Radical Prosperity: Townships as Seeds for a Bright South African Future


We need to compensate the descendants of people who had their property expropriated during apartheid and the period just before it, but that surely can’t be the whole story.

There is an opportunity cost associated with not being allowed to own land and take certain jobs or live in certain areas. This is impossible to quantify, and we might be tempted to try a stupid solution like government’s BEE/AA programs, welfare (including a universal basic income), and government’s land reform process.

Surely, there must be a market solution to the problem that doesn’t assume government is competent in allocating resources.

The township is one of the most iconic legacies of apartheid; a symbol of poverty and the engineered separation between races. They are also places where millions of people enjoy some of the happiest moments of their lives, me included.

So what if we could deal with this problem of compensating for opportunity costs by focusing on the township? What if this could be done through government doing less and not more: Spending less, regulating less and not taking away more liberty from their usual scapegoats.

A possible solution might be turning townships into special economic zones, where regulations are cut to the bone, taxes on businesses based there are at the lowest possible level and basically everything is done to create a favourable environment for starting and growing businesses. Land tenure for people living in the townships and their businesses would need to be titled and secure before this is implemented, of course.

The really good thing about this is that it would draw investment to the townships at a rate higher than other parts of the country such that in a single generation the townships might catch up to the rest of South Africa. We would see even richer Sandtons, Rosebanks, etc., springing up from the townships. The people living there would rapidly move into the middle class and a lot of them would become millionaires and billionaires.

The government has to commit fully to this, however. There can be no half measures. Some of the regulations they could do away with (or exempt townships from) could include legal tender laws as expressed in the Reserve Bank Act of 1989, allowing people in the townships to use alternative currencies, such as Bitcoin, for transactions.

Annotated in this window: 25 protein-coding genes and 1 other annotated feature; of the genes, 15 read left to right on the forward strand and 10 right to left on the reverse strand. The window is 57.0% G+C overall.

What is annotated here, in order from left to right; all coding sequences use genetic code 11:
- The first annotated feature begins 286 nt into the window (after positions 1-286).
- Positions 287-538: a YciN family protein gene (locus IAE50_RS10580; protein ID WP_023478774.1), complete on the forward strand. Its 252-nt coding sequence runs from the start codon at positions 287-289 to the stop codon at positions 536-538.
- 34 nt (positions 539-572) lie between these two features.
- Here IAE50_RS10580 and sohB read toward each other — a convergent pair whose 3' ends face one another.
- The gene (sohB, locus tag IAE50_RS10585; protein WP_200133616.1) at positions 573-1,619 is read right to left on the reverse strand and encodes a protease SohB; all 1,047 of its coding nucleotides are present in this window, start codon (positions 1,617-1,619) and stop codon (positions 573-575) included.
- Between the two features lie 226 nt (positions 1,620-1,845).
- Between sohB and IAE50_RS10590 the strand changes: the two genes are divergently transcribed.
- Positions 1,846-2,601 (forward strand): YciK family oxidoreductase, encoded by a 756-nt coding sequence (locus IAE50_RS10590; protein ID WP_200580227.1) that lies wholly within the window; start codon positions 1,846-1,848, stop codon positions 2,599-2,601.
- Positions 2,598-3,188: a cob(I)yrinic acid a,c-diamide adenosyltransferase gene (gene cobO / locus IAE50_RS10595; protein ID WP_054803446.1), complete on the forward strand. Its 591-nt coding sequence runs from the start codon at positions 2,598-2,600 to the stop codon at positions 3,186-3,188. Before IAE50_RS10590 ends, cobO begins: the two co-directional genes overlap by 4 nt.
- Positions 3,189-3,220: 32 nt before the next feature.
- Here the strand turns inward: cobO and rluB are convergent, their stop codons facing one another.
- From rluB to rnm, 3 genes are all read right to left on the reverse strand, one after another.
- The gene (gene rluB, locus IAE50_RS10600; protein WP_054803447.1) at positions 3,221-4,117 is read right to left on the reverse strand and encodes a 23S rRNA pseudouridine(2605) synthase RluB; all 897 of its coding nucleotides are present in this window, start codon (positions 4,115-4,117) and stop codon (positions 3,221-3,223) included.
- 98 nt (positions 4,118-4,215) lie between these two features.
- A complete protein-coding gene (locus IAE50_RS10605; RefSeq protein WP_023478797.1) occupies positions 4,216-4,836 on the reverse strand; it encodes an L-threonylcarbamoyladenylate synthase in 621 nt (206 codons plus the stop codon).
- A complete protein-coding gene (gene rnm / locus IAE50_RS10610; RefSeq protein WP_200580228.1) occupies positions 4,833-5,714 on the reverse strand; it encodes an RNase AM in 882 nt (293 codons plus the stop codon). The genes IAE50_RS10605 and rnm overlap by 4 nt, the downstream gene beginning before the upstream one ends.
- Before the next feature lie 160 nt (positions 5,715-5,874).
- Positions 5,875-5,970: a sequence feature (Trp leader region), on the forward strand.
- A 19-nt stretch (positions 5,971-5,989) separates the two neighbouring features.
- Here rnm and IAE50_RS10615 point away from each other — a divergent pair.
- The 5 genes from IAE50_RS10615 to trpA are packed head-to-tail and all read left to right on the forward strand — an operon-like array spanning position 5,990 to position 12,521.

The people moving into the townships (the benefits would apply to companies located in the townships regardless of who owns them: Win-win) would bring with them an increased demand for township property, meaning that people who own township plots could soon find themselves being overnight millionaires. New banks that have their head offices in these townships could even be exempt from the normal approval processes for new banks, meaning they could be founded faster and for a much lower cost (doing away with the non-existent need for a state bank, people can start their own and without having to deal with the conditions currently imposed by the state).

With no labour regulations in our townships, there would be no need for a government industrialisation plan or possibly even a beneficiation strategy for the minerals we produce, because we could process them in the townships.

Now, one of the problems might be the prevalence of crime, but I hope that the increased opportunity for prosperity would do away with that. It won’t do so immediately, and might not ever – who knows?

These reforms would benefit township entrepreneurs most of all, but big business would also benefit because they would now have an outlet for making their investments without having to deal with government trying to thwart them at every step.

Of course, with all these benefits, we would need to make some sacrifices.

These reforms would mean government is potentially receiving much less revenue as businesses moved from current CBDs to the new township tax havens. Government would have to be willing to make deep cuts to the welfare system as it is now, depending on the amount of taxes they take in. That’s why I think we can only implement these reforms after paying off government’s current sovereign debt.

We don’t have to do anything overnight is what I’m trying to say.

The reforms could be phased in by implementing them in two or three of the larger townships as a pilot project and gradually extending it to the rest of the country in phases depending on the feedback we get from the experiment.

I was born and raised in a township, and nothing would break my heart more than if they are still associated with poverty when my time to leave this Earth comes. I would like to believe that poverty is not destiny for the people I grew up with. Let’s give these proposals a shot.